“Hey man, is it cool if my friend sets his drums next to you and plays with you for a couple of hours? We could split the tips.” My immediate thought is, “No,” but then I look over at Rob’s car, which is packed to the brim with drums, and parked in the red zone and realize that he means business. I say yes instead. As his friend Aaron sets up his gigantic drum set, I play a couple more songs and ponder what’s about to happen.
I’ve gotten used to going with the flow out on the streets of San Francisco and more often than not I’m delighted by the outcome. A couple of weeks ago a man from Mexico City said that his dream was to do what I did. This seemed a bit dramatic but I sensed that it was genuine so I handed over my guitar and let him play a song. He sang a beautiful ballad in Spanish and a small crowd gathered. When he was done, he was brimming with excitement and satisfaction and he thanked me thoroughly. Another time this teenage boy arrogantly told me that if I let him sing a song the tips would come flying in. Although he was cocky, he seemed confident and not crazy, so I let him take the mic. His claims about the tips fell flat, but he did sing well. So today, I’m feeling optimistic about this collaboration with Aaron.
Once he’s set up he gives me a look indicating he’s ready to play and we get going on “Just Friends” by Musiq Soulchild. He seamlessly locks in with my rhythm and we jam out covers and a couple of my original songs. This goes on for the next half hour, at the end of which a crowd of about 15 people has formed. Aaron’s homie Rob sees an opportunity to use the momentum of this small crowd to create more engagement, asking if he can hop on the mic and freestyle.
I continue to play my guitar along with them and about 15 more people gather. They really start getting into it, dancing and taking videos for their Instagram stories. Rob leads the show with energy and charisma to spare, cleverly calling the improvised group “Curb Service” and being candid about the fact that he and Aaron just met me on the street. After about 10 minutes he wraps it up with a request for donations and a plug for all of our social media accounts. We receive stream of dollars and a couple requests for photographs. Then we take a break, letting the crowd disperse. We chill out for about 5 minutes, then Aaron and I begin playing again, restarting the cycle. We do 3 cycles in 2 hours then split the tips. My take is definitely more than I would have normally made playing by myself. It is a success to say the least!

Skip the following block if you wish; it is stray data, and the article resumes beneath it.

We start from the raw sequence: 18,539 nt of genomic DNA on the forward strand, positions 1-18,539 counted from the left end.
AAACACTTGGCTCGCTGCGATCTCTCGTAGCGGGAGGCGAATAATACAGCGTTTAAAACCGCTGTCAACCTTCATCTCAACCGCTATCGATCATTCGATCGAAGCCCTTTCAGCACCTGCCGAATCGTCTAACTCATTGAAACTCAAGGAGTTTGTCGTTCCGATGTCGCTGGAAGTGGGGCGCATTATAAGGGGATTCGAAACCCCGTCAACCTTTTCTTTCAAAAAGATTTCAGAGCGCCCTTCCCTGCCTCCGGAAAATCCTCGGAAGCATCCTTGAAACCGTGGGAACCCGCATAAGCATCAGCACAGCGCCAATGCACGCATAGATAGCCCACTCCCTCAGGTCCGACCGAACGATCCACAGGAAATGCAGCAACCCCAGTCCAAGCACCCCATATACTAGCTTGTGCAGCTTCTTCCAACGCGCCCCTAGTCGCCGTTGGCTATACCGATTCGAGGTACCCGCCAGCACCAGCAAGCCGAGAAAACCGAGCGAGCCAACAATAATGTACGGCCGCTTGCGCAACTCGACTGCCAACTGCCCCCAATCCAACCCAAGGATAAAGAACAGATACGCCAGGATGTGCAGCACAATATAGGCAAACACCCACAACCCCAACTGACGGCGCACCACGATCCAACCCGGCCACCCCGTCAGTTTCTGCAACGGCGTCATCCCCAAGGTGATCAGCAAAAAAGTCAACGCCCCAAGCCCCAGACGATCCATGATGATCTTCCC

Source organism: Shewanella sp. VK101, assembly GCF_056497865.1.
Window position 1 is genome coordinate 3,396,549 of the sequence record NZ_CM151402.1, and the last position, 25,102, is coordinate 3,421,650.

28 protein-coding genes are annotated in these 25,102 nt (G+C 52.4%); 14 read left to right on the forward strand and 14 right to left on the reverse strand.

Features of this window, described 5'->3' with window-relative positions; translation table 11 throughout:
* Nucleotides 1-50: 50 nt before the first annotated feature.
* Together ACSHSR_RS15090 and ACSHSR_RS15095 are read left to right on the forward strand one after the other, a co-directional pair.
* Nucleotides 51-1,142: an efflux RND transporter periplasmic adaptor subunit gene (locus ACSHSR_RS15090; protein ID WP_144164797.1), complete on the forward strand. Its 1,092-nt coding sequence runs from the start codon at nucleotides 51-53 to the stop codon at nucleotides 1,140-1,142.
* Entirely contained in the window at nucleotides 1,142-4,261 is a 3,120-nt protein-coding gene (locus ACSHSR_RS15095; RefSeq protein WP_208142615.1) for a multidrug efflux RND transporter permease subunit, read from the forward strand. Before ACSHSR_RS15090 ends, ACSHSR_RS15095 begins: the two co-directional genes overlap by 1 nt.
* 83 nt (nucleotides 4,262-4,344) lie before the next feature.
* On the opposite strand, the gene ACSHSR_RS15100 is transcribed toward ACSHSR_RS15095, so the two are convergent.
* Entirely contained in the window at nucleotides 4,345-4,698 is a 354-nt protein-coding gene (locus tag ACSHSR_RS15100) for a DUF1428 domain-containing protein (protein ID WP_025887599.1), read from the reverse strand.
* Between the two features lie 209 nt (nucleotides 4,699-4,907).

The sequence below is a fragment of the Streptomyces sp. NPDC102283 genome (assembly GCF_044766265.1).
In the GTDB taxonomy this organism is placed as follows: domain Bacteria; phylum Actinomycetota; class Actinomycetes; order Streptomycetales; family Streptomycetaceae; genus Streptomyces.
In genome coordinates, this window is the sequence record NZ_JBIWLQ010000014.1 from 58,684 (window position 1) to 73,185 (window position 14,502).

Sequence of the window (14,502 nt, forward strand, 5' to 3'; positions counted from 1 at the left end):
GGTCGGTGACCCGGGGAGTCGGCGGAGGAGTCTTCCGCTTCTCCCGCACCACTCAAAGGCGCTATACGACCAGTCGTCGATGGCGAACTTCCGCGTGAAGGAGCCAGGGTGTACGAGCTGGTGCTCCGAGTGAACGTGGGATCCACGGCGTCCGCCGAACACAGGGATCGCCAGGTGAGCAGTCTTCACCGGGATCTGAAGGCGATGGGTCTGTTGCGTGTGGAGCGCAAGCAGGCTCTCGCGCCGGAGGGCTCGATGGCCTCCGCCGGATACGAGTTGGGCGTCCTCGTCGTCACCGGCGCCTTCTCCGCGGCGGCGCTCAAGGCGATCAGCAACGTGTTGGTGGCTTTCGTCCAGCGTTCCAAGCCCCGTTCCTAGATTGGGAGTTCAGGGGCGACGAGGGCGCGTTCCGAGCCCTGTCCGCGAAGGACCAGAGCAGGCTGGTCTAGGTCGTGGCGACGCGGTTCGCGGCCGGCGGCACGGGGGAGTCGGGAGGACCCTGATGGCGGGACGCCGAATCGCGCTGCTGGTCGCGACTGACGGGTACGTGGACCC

It is instances like this one, where something completely unexpected and special happens, that make busking a really unique and rewarding experience. Though it is a lot of effort to load up my car, drive it down the hill, park, unload, wheel all my equipment to Bart, set up, play for a while, get asked by the police to leave because of noise complaints, find a new spot, set up again, play for a while, pack up, wheel my stuff back to Bart, reload my car, drive home, and finally unload my equipment into my garage, it hasn’t felt like work.
Aaron and Rob are playing music at Jack London Square at an event called Second Saturday this Saturday. Most other Saturdays you can catch them rocking out at Lake Merritt.